Generated collection

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In diatonic set theory, a generated collection is a collection or scale formed by repeatedly adding a constant interval in integer notation, the generator, also known as an interval cycle, around the chromatic circle until a complete collection or scale is formed. All scales with the deep scale property can be generated by any interval coprime with (in twelve-tone equal temperament) twelve. (Johnson, 2003, p. 83)

The C major diatonic collection can be generated by adding a cycle of perfect fifths (C7) starting at F: F-C-G-D-A-E-B = C-D-E-F-G-A-B. Using integer notation and modulo 12: 5 + 7 = 0, 0 + 7 = 7, 7 + 7 = 2, 2 + 7 = 9, 9 + 7 = 4, 4 + 7 = 11.

7-note segment of C5: the C major scale as a generated collection

The C major scale could also be generated using cycle of perfect fourths (C5), as 12 minus any coprime of twelve is also coprime with twelve: 12 − 7 = 5. B-E-A-D-G-C-F.

A generated collection for which a single generic interval corresponds to the single generator or interval cycle used is a MOS (for "moment of symmetry"[1]) or well formed generated collection. For example, the diatonic collection is well formed, for the perfect fifth (the generic interval 4) corresponds to the generator 7. Though not all fifths in the diatonic collection are perfect (B-F is a diminished fifth, tritone, or 6), a well formed generated collection has only one specific interval between scale members (in this case 6)—which corresponds to the generic interval (4, a fifth) but to not the generator (7) and this one differing interval is always the generator (7) plus or minus one (7 − 1 = 6) if the total number of specific intervals (12) and the generic interval's corresponding specific interval (7) are coprime (12 and 7 are). The major and minor pentatonic scales are also well formed. (Johnson, 2003, p. 83)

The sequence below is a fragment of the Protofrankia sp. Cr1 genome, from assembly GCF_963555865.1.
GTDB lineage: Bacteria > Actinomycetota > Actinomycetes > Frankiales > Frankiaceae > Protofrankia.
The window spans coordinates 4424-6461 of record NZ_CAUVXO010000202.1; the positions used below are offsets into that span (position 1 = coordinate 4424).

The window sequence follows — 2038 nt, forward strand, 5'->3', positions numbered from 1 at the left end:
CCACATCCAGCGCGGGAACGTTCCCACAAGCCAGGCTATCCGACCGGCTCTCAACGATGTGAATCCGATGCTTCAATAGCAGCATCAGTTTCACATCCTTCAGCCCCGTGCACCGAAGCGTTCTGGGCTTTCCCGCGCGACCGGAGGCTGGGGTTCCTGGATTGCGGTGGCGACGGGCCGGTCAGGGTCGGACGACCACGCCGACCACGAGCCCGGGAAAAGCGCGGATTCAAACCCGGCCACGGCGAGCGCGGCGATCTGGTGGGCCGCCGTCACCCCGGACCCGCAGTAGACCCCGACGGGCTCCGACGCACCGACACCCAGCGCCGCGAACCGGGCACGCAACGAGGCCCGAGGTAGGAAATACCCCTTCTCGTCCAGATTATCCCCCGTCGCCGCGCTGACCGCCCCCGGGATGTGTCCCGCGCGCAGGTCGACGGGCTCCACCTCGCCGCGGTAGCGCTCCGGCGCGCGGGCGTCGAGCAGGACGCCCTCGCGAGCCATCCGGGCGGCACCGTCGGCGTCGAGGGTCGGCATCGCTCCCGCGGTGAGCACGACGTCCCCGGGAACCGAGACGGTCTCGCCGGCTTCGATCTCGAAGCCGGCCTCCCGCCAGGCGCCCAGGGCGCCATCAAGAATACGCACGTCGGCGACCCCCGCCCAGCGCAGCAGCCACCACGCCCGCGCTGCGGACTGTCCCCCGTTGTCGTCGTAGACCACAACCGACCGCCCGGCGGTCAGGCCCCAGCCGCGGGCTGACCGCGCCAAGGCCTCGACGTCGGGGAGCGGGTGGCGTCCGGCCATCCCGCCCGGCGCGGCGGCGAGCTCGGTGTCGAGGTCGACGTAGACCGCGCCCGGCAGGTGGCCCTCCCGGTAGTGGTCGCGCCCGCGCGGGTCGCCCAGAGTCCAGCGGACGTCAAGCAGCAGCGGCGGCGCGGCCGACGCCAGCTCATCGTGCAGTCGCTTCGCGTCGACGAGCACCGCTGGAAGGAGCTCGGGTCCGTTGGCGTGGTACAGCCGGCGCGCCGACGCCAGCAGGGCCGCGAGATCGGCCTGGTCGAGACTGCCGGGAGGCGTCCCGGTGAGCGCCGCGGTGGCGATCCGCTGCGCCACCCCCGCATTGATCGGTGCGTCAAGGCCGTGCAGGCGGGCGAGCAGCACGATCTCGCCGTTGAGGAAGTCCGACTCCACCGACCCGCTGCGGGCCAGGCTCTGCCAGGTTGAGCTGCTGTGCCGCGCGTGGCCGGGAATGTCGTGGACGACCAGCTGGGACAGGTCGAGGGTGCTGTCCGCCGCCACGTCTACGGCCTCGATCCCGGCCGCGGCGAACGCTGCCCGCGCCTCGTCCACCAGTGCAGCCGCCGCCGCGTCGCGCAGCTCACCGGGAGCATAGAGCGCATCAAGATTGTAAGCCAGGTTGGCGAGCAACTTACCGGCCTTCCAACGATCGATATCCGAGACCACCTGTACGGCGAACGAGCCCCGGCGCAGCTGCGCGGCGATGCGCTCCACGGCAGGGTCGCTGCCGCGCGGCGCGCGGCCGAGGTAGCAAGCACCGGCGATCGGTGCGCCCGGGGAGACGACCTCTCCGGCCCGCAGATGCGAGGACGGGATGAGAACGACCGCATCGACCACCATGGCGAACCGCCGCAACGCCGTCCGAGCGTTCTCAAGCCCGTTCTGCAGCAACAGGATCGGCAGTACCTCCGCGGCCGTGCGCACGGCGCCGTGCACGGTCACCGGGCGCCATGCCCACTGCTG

The properties of generated and well-formedness were described by Norman Carey and David Clampitt in "Aspects of Well-Formed Scales" (1989), (Johnson, 2003, p. 151.) In earlier (1975) work, theoretician Erv Wilson defined the properties of the idea, and called such a scale a MOS, an acronym for "Moment of Symmetry"[1]. While unpublished, this terminology became widely known and used in the microtonal music community. For instance, the three-gap theorem implies that every generated collection has at most three different steps, the intervals between adjacent tones in the collection (Carey 2007).

A degenerate well-formed collection is a scale in which the generator and the interval required to complete the circle or return to the initial note are equivalent and include all scales with equal notes, such as the whole-tone scale. (Johnson, 2003, p. 158, n. 14)

A bisector is a more general concept used to create collections that cannot be generated but includes all collections which can be generated.

See also[edit]

External links[edit]

  • Handwritten letter of Erv Wilson [2]

References[edit]

  • Carey, Norman (July 2007), "Coherence and sameness in well-formed and pairwise well-formed scales", Journal of Mathematics and Music, 1 (2): 79–98, doi:10.1080/17459730701376743 
  • Carey, Norman and Clampitt, David (1989). "Aspects of Well-Formed Scales", Music Theory Spectrum 11: 187–206.
  • Clough, Engebretsen, and Kochavi. "Scales, Sets, and Interval Cycles", 79.
  • Johnson, Timothy (2003). Foundations of Diatonic Theory: A Mathematically Based Approach to Music Fundamentals. Key College Publishing. ISBN 1-930190-80-8.